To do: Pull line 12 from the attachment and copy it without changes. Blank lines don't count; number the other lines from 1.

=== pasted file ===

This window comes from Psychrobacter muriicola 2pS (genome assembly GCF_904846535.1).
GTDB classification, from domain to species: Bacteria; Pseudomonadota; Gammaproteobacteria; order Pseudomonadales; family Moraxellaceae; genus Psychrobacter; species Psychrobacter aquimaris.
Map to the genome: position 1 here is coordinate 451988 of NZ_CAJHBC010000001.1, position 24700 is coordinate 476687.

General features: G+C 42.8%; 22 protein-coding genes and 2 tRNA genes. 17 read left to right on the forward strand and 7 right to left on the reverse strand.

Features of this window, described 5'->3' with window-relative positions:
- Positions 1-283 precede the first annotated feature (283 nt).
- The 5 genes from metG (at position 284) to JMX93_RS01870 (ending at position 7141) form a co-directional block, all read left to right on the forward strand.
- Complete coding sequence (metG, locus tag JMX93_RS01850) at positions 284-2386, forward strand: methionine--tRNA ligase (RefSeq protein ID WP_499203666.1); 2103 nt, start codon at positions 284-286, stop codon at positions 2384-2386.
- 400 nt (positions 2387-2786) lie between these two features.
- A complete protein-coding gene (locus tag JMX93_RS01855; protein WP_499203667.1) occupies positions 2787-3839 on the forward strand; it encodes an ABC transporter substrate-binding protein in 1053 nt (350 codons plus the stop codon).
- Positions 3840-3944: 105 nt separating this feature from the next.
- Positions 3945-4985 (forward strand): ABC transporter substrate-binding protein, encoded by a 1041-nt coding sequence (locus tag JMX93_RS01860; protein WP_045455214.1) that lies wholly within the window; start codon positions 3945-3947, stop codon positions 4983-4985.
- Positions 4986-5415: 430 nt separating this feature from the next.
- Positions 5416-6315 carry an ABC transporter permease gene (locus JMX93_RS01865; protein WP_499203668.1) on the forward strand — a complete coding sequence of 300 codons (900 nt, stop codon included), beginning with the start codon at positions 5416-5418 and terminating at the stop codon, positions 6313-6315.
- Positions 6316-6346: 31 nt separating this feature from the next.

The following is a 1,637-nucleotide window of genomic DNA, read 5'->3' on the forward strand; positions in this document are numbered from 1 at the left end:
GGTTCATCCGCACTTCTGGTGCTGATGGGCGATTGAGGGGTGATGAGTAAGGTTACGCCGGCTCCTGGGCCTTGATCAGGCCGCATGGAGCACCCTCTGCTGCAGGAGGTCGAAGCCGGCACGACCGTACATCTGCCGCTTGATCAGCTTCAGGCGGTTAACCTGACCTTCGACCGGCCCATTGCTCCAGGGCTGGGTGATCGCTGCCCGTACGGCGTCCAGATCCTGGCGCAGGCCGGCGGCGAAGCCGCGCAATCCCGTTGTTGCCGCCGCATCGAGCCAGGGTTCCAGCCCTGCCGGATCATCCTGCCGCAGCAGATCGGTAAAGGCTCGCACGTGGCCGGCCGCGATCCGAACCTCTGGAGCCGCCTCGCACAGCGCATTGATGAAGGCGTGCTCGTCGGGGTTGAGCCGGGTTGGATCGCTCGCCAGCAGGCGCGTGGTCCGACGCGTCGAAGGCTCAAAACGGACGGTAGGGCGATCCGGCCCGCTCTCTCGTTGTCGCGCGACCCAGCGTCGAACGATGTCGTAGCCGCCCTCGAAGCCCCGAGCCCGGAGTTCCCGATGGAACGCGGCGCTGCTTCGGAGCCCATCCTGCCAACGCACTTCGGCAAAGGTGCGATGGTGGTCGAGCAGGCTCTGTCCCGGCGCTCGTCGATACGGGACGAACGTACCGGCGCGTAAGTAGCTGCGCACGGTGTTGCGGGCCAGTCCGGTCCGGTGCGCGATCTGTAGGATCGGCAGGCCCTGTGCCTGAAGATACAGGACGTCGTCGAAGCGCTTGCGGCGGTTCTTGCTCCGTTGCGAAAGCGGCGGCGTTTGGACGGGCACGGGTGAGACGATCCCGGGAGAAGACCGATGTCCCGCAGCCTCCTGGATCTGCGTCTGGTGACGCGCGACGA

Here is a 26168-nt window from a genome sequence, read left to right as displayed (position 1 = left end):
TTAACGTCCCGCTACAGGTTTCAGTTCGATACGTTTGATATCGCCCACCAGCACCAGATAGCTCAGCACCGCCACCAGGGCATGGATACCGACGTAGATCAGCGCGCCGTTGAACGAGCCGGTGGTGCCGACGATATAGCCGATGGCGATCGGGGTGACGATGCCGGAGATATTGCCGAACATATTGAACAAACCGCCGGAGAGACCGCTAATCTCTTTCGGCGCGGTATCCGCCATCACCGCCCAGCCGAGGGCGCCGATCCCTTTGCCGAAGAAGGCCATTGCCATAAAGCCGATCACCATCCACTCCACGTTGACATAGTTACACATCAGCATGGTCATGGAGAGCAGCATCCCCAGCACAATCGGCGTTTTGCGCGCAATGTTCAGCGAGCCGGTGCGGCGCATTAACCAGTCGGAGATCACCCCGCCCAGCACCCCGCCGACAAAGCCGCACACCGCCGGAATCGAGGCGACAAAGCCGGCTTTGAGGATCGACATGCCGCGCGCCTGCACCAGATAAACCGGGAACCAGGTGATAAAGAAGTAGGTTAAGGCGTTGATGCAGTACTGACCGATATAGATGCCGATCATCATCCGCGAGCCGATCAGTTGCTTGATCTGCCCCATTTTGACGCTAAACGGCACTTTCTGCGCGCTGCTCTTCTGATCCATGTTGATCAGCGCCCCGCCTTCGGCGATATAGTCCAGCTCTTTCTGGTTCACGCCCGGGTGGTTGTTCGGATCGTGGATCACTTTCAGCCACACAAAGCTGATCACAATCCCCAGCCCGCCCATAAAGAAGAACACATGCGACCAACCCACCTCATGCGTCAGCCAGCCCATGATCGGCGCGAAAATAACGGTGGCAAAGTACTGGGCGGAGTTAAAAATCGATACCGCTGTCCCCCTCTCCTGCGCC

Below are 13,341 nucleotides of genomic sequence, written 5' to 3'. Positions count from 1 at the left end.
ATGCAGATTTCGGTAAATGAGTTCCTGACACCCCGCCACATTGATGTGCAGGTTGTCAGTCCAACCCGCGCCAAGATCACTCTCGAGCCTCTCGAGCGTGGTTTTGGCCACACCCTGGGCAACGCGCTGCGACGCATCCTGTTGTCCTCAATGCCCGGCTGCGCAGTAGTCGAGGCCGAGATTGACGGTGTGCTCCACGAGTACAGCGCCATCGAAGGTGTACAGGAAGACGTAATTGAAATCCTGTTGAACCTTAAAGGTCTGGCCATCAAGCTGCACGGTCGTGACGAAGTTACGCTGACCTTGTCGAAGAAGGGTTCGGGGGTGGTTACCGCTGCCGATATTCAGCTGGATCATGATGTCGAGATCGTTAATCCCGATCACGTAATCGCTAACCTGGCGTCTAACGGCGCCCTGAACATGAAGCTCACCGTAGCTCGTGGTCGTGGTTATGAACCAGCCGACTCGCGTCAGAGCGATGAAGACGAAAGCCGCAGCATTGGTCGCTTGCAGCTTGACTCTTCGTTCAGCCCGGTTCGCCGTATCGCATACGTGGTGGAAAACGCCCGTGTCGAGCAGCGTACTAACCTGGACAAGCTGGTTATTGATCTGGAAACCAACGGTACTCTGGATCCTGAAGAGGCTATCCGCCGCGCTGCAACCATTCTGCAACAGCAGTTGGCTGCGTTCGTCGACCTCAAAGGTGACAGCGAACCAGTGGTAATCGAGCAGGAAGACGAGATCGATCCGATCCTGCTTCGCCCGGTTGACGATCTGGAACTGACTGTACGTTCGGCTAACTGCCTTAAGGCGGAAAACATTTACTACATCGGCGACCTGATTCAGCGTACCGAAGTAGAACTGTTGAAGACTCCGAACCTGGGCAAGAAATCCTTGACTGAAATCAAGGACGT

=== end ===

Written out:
- Positions 3945-4985 (forward strand): ABC transporter substrate-binding protein, encoded by a 1041-nt coding sequence (locus tag JMX93_RS01860; protein WP_045455214.1) that lies wholly within the window; start codon positions 3945-3947, stop codon positions 4983-4985.